Poised to be the World’s Most Famous Beach for Future Generations

Poised to overcome a challenging reputation and years of neglect, Daytona Beach is on the brink of revitalization.

Long gone are the days of MTV spring breakers and wild parties as Volusia County ushers in what they hope will be a more family-friendly atmosphere sparking growth among area businesses and a reemergence of the residential communities.

Bringing together a team of area thought leaders comprised of business executives, transportation experts and community advocates, the Volusia County Council formed the Beachside Revitalization Committee in May 2017. Staging a series of public meetings and workshops, the think tank developed a set of recommendations that can be deemed nothing short of extraordinary – seeking a way to bring back to life one of Florida’s most well-known destinations.

Tony Grippa chaired the BRC’s efforts and brought to the table more than business experience. His motivation and passion to see the community he has been a part of for more than a decade recover from a recession that devalued some of the most sought after properties along the A1A corridor in Volusia County and left once vibrant communities blighted and abandoned, is contagious.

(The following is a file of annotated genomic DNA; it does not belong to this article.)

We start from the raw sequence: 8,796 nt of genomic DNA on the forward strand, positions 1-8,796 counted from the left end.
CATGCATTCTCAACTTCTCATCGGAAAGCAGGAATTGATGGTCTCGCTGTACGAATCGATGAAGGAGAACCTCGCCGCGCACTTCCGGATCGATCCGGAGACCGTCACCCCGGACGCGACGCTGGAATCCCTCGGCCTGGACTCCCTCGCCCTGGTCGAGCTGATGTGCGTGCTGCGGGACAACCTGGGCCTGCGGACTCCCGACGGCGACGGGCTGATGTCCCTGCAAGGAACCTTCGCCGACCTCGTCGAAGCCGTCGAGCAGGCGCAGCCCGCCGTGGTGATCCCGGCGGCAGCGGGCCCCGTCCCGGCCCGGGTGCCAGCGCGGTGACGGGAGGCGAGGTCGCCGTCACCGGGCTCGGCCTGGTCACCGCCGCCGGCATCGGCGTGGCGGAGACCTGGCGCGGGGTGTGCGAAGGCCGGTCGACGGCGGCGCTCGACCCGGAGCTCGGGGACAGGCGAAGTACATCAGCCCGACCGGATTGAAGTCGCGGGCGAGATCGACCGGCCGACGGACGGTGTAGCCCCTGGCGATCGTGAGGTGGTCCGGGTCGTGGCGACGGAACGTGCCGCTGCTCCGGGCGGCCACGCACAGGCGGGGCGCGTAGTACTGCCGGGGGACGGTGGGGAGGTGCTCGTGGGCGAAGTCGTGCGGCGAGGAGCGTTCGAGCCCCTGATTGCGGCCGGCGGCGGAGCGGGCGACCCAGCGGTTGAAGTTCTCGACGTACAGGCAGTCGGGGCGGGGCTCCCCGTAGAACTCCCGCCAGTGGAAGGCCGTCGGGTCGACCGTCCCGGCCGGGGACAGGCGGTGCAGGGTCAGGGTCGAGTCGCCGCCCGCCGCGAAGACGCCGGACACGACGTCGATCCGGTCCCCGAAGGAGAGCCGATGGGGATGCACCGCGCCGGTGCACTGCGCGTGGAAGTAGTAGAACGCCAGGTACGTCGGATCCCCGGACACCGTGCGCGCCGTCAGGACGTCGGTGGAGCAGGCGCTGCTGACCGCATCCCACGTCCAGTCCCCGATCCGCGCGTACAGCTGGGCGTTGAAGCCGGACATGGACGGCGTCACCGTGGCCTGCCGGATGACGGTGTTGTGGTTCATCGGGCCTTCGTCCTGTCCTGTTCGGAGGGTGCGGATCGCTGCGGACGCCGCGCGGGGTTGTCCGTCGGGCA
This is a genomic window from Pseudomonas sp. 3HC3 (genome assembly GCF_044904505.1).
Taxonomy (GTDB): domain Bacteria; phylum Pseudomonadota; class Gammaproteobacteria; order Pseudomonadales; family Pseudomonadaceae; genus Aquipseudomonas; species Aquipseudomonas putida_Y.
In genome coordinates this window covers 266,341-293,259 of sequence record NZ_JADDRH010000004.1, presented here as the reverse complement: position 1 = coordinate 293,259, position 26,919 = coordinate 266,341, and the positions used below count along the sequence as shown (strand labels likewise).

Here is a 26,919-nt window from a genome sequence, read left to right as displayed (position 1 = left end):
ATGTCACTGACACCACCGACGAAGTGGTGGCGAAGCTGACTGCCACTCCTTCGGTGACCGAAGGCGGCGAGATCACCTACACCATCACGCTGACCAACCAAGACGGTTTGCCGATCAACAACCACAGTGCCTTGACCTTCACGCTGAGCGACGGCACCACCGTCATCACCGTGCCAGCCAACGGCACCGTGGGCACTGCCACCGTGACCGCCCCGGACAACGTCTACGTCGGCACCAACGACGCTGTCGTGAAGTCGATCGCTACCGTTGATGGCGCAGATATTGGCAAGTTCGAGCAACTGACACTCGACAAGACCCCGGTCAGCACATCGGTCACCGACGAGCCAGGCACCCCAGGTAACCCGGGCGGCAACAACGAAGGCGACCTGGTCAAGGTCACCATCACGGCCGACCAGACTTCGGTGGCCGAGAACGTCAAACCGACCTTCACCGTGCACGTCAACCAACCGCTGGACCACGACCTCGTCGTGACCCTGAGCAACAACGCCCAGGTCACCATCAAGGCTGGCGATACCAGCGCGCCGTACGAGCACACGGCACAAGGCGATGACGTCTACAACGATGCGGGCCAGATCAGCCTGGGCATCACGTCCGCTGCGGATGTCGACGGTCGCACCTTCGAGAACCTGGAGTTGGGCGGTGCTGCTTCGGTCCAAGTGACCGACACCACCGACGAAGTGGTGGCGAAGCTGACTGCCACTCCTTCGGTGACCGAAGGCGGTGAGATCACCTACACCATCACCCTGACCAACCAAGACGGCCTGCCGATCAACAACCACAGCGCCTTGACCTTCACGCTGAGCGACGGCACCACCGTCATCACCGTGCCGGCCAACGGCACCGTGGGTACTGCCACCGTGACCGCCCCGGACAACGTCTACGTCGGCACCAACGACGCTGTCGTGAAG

“It’s actually the most diverse group that’s gotten together on an issue like this, I believe,” said Grippa. “Everyone’s interest is represented and we’re proud of the fact that there was compromise on each and every issue and every vote was unanimous,” he said.

“The input we got from the neighborhoods was phenomenal – their dedication to come to every meeting and speak to us, there were terrific ideas that came forward and a lot of them we adopted,” said Grippa.

Recommendations for the comprehensive projects to revitalize the area will require local, state and federal dollars and the committee cites potential examples of funding sources as grants, fund transfers, inclusion in the capital programs budget and use of sales tax for strategic improvements. The study’s recommendations provide estimated costs for each sector to help prioritize projects, starting with East International Speedway Boulevard at $23,200,000, Main Street at $4,678,750 (with bridge replacement costs estimated at $55,000,000) – both of which are in CRA or Community Redevelopment Agencies and SR A1A improvements from Granada Boulevard to Dunlawton Avenue around $55,000,000.

Dedicated funding for design has already been allocated by the Florida Department of Transportation as a first step along the way to revamping East ISB.

With transportation and infrastructure funding a hot topic among administration officials in Washington D.C., Volusia area leaders hope federal dollars will be dedicated to the projects, led by requests from local governments.

Nancy Keefer, president and CEO of the Daytona Regional Chamber of Commerce credits the partnerships between the River to Sea Transportation Planning Organization, Florida Department of Transportation and elected officials like State Representative Tom Leek for keeping the projects in the forefront.